G.add_formula(2, 'p')
G.add_formula(3, '~p')
# Using inclusion-based maximization over equivalences
R_inclusion = eb.global_completion(G, method=eb.SEMANTIC, opt_type=eb.INCLUSION, simplify=False)
eb.print_formulas(R_inclusion)
# Using cardinality-based maximization over equivalences
R_cardinality = eb.global_completion(G, method=eb.SEMANTIC, opt_type=eb.CARDINALITY, simplify=False)
eb.print_formulas(R_cardinality)
```

Saving this code in a file inclusion_vs_cardinality.py and running it yields:

$ python inclusion_vs_cardinality.py Node 0: p ∨ ¬p Node 1: p Node 2: p Node 3: ¬p Node 0: p Node 1: p Node 2: p Node 3: ¬p

The following example function calls for the global completion operation show the flexible way in which options can be combined in Equibel:

R_semantic = eb.global_completion(G)

This function call computes the global completion of G. With no options explicitly specified, the defaults are used; thus, this call involves the

*semantic characterization*with*inclusion-based*optimization, and does not simplify the resultant formulas.With all options explicitly specified, the above function call is equivalent to R_semantic = eb.global_completion(G, method=eb.SEMANTIC, opt_type=eb.INCLUSION, simplify=False)

R_syntactic = eb.global_completion(G, method=eb.SYNTACTIC)

This finds the global completion of G, using the

*syntactic characterization*, the default*inclusion-based*optimization, and no simplification of formulas.

R_syntactic = eb.global_completion(G, method=eb.SYNTACTIC, opt_type=CARDINALITY)

This finds the global completion of G, using the

*syntactic characterization*,*cardinality-based*optimization, and no simplification of formulas.

R_syntactic = eb.global_completion(G, method=eb.SYNTACTIC, opt_type=CARDINALITY, simplify=True)

This finds the global completion of G, using the

*syntactic characterization*and*cardinality-based*optimization. With the simplify=True option, the resulting scenario will have simplified formulas for each node in the graph.

These options can be similarly combined for each of the iterative approaches, as shown in the following example calls:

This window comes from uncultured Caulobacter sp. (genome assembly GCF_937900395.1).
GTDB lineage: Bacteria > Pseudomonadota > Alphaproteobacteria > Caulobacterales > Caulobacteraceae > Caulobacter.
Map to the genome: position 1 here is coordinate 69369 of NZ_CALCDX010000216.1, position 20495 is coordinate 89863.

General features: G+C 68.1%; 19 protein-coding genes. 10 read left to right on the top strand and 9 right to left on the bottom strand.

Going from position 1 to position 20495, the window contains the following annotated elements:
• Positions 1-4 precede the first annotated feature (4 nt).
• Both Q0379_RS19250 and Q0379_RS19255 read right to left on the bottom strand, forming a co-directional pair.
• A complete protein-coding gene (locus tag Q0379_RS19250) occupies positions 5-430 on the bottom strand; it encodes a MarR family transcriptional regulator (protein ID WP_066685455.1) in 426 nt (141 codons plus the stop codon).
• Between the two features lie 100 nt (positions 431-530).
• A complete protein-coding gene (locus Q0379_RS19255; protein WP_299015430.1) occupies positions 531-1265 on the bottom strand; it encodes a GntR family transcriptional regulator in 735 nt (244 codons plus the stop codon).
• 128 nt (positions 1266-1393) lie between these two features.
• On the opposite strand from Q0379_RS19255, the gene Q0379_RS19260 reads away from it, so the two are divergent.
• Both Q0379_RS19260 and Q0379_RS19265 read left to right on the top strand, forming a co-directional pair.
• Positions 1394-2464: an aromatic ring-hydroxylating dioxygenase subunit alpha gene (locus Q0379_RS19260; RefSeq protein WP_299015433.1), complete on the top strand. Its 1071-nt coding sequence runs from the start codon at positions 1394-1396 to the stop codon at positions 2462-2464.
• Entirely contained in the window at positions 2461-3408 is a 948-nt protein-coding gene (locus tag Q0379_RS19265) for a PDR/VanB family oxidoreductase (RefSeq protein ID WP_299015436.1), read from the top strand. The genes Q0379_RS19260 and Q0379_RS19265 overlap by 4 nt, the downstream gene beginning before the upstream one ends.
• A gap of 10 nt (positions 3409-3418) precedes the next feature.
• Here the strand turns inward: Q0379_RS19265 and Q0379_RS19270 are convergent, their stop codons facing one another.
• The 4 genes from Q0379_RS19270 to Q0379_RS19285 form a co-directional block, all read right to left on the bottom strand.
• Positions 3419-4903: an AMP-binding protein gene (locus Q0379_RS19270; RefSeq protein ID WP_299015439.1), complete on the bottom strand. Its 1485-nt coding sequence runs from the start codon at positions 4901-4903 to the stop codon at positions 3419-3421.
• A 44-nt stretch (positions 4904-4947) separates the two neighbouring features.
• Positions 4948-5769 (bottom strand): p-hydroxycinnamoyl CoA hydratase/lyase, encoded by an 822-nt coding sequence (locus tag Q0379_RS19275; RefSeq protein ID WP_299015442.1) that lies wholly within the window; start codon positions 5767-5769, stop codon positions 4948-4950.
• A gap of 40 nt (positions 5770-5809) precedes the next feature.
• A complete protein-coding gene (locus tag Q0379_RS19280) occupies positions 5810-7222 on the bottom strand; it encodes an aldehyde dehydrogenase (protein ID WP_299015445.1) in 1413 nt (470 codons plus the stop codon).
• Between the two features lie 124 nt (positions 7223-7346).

R_semantic = eb.iterate_simple(G, method=eb.SEMANTIC, simplify=True)

This function call computes the graph and scenario that result from performing a single

*simple iteration*over G, using the*semantic characterization*with default*inclusion-based*optimization. With the simplify=True option, the resulting scenario will have simplified formulas for each node in the graph.

R_syntactic = eb.iterate_simple(G, method=eb.SYNTACTIC, simplify=True)

This call is similar to the previous call, except that it uses the

*syntactic characterization*of simple iteration, rather than the semantic characterization.

R_semantic_fixpoint = eb.iterate_simple_fixpoint(G, method=eb.SEMANTIC, opt_type=eb.CARDINALITY, simplify=True)

This computes the fixpoint reached by a sequence of

*simple iterations*starting from the graph and scenario represented by G, using the*semantic characterization*and*cardinality-based*optimization.

R_semantic = eb.iterate_expanding(G, simplify=True)

This function call computes the graph and scenario that result from performing a single

*expanding iteration*over G, using the default*semantic characterization*with default*inclusion-based*optimization. Since simplify=True, the resulting scenario will have simplified formulas for each node in the graph.

R_semantic = eb.iterate_augmenting_fixpoint(G, simplify=True)

This computes the fixpoint reached by a sequence of

*augmenting iterations*starting from the graph and scenario represented by G, using the default*semantic characterization*and*inclusion-based*optimization. Since simplify=True, the resulting scenario will have simplified formulas for each node in the graph.